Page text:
I’ve stopped choking down the thumb-sized fish oil capsules every evening. When I first learned that my bad cholesterol was high, my good cholesterol was low, and my blood pressure was high – well you get the point. Sitting there in the office festooned with photographs of deteriorating hearts, I was more than willing to jump right into the regimen suggested by the medical practitioner. Exercise more, take my blood pressure medicine, vitamins, and fish oil, cut out all the bad foods, and eat lots of dark leafy greens. I went straight to the health food store for supplements and spinach, strapped on my pedometer and hit the road. And for the next week or two I was the model of health. Then I kind of lost my focus. Yes, I know I should stick with it but the thing about high cholesterol and hypertension is that there isn’t any outward sign of the problem. And there’s no outward sign that the treatment is working either. I didn’t feel any different – except for sore knees and feet from all the walking. True, in three months I’ll return for another blood test and I guess if I stuck with the program I’d get my reward then in better numbers. But for now, without positive feedback, it’s a chore, and one I put off.
The job search has some similarities. When I was first laid off I hit the ground running, combing the want ads, networking, setting up job alerts, and sending out custom crafted resumes. I had my game on. I was confident I’d be employed in no time. After all I had 25 years of experience and increasing responsibilities in my field. So even though jobs in my field were sparse – the construction downturn meant that environmental reviews weren’t required as often – I was so confident that I didn’t even bother to apply for unemployment benefits until more than six weeks had passed.
But as the weeks and months passed and the resumes I labored over disappeared into cyberspace without any response, not even a ‘don’t call us, we’ll call you’ I began to lose my focus. I was distracted by the economic news, and the jobs numbers. For awhile I was seriously sidetracked researching the possibility of getting a credential to teach abroad but the TEFL (Teaching English as a Foreign Language) job board quickly made it clear that it would be impossible as a single parent.
I wondered if I should go back to school; start all over again in a new career – as what? A pharmacist? A paralegal? A bartender? I researched local and online education and jobs training programs – but most cost more than I could afford on unemployment benefits. And there was no obvious track to take. If I couldn’t be what I was, what would I want to be? It was like asking one of my kids what they wanted to be when they grow up; separating the realistic options from the all the possibilities was difficult. How long would it take to become proficient in my new career? Were there jobs locally? Would a starting salary support a family of 5? If I dedicated a year or two or four to training for this new career would I even be hired as an older worker?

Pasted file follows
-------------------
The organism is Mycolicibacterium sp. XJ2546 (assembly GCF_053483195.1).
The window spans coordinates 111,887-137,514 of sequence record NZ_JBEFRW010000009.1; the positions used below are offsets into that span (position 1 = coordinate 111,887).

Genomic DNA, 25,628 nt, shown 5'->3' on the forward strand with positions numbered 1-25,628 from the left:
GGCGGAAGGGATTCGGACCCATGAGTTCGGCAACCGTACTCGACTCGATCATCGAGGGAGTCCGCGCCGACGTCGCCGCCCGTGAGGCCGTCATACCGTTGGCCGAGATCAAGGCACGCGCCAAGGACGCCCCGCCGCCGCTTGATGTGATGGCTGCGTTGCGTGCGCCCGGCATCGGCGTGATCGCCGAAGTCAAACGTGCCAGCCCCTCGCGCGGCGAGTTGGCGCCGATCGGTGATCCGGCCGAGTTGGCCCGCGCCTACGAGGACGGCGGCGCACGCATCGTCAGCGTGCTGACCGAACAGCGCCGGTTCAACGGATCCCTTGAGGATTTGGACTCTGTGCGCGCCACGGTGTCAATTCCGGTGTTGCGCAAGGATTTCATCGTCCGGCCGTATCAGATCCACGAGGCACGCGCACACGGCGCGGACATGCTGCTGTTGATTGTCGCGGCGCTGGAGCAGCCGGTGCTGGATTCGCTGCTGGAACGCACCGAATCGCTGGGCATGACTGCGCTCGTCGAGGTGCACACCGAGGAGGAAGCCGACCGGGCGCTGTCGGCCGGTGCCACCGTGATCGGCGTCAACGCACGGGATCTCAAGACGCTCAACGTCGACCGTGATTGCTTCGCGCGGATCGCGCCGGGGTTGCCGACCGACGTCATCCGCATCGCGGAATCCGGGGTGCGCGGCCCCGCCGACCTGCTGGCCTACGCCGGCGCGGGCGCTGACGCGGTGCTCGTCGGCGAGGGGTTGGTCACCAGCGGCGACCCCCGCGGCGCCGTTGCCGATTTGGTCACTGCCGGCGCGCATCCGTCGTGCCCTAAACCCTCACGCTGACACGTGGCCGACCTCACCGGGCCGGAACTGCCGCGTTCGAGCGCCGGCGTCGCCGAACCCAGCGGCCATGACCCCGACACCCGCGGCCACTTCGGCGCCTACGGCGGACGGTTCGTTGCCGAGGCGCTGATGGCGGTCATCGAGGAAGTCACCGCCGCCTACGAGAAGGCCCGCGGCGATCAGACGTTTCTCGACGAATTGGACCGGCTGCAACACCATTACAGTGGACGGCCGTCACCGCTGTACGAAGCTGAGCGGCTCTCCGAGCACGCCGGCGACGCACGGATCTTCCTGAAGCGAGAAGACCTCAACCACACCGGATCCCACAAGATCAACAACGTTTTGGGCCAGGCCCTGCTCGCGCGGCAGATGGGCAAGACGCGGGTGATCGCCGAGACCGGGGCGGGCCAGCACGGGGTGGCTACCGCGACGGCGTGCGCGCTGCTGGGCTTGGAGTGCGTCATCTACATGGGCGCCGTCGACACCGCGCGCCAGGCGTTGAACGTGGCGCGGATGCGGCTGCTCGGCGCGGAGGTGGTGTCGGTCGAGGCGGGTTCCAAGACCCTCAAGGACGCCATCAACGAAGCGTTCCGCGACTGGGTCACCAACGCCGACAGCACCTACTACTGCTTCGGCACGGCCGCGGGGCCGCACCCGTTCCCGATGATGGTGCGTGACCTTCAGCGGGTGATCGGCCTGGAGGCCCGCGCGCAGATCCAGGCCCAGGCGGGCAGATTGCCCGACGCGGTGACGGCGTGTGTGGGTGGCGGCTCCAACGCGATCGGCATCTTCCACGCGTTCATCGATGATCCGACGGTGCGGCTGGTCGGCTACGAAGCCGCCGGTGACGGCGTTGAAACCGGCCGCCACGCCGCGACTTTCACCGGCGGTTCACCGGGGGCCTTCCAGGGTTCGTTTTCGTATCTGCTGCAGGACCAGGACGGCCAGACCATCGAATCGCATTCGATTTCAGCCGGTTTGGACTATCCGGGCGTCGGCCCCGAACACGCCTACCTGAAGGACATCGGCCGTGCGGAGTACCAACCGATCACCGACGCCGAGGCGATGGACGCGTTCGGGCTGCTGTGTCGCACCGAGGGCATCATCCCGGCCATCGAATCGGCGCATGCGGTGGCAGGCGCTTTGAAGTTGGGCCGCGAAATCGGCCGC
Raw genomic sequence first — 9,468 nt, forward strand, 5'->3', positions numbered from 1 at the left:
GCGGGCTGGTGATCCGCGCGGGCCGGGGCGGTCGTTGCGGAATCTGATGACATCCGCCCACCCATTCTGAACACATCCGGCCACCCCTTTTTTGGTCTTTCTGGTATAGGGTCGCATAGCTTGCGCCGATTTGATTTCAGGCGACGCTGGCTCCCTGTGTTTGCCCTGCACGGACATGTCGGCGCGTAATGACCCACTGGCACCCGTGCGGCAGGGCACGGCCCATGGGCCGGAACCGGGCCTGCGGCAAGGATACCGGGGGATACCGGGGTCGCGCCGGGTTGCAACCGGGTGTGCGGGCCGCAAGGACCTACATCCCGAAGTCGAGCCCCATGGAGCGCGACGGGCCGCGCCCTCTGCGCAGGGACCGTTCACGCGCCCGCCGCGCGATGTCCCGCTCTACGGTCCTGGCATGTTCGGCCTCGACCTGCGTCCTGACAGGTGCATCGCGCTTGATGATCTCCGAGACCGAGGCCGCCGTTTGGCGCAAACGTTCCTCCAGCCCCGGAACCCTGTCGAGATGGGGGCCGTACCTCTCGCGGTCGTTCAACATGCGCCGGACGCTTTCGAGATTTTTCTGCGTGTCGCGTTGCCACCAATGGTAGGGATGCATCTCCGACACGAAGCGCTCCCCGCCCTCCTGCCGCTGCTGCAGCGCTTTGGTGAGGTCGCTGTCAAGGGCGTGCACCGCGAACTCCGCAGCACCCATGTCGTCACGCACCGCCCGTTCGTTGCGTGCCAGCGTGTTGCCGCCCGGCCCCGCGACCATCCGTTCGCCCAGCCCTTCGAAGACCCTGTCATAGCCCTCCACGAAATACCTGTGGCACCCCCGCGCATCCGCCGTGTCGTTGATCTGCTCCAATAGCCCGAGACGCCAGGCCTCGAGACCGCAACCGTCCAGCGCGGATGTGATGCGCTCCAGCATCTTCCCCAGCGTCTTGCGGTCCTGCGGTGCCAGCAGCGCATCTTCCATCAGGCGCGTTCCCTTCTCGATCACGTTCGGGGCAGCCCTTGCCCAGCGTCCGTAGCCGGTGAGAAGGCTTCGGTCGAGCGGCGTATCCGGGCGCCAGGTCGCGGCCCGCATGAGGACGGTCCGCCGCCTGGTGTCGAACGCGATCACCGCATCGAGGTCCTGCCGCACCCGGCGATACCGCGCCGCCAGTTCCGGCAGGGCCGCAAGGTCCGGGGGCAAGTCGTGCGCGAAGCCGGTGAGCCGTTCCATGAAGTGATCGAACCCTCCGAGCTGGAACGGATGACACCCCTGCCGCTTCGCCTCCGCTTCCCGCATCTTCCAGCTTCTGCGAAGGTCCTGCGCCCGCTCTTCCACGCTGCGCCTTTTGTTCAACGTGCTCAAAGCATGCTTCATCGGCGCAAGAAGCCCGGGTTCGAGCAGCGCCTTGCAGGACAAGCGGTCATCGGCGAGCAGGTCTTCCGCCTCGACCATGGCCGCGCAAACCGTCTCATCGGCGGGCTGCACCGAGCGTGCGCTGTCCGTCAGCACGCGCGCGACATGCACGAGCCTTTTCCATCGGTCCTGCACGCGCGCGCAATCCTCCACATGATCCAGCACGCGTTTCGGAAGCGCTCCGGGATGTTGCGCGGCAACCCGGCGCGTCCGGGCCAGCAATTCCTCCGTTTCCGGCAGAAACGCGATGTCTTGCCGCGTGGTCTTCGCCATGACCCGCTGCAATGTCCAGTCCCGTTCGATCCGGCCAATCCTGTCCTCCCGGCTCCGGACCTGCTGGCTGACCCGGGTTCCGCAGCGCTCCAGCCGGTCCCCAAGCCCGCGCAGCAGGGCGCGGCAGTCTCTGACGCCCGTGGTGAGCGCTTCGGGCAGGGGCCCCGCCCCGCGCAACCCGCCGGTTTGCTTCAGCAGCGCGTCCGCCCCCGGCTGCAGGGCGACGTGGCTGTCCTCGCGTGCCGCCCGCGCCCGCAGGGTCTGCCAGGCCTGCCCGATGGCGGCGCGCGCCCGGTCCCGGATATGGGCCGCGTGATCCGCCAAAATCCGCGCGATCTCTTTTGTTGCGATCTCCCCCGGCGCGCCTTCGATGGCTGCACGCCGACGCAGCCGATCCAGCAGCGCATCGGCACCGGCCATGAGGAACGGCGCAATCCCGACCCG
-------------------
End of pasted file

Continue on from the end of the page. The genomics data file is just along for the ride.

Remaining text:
I pondered whether we should move out of California as several people have recommended but there were too many unanswered questions to make that a clear choice. Where would we move? And how would we afford the move and what guarantee would there be that I’d find a job in another state?
It was frustrating and confusing and while we had sympathy and encouragement from a variety of quarters it was all couched in vague language – friends remarked that they didn’t know how I did it; internet advertisements touted the benefits of retooling my career, job search engines sent recruitment offers from the armed services and ads for law school, supporters sent general advice – apply for anything, network, move… and in the meantime friends and past colleagues stopped answering emails and when tracked down by phone the conversations were brief (sorry, we aren’t hiring, no don’t know of anything, sorry).
Alternately enthused and discouraged as I looked into various possibilities, frequently sidetracked by day to day life issues with the kids, the living situation, the pets and car, and bothered by political and economic news, I found it hard to settle on any one new career to pursue. So I never picked one, never signed up for online courses, never filled out the financial aid forms, never moved forward. I just kept applying for jobs in my field, sending resumes into cyberspace where they disappeared without a reply. That way I could at least check the box ‘looked for work’ on the unemployment benefit form every two weeks.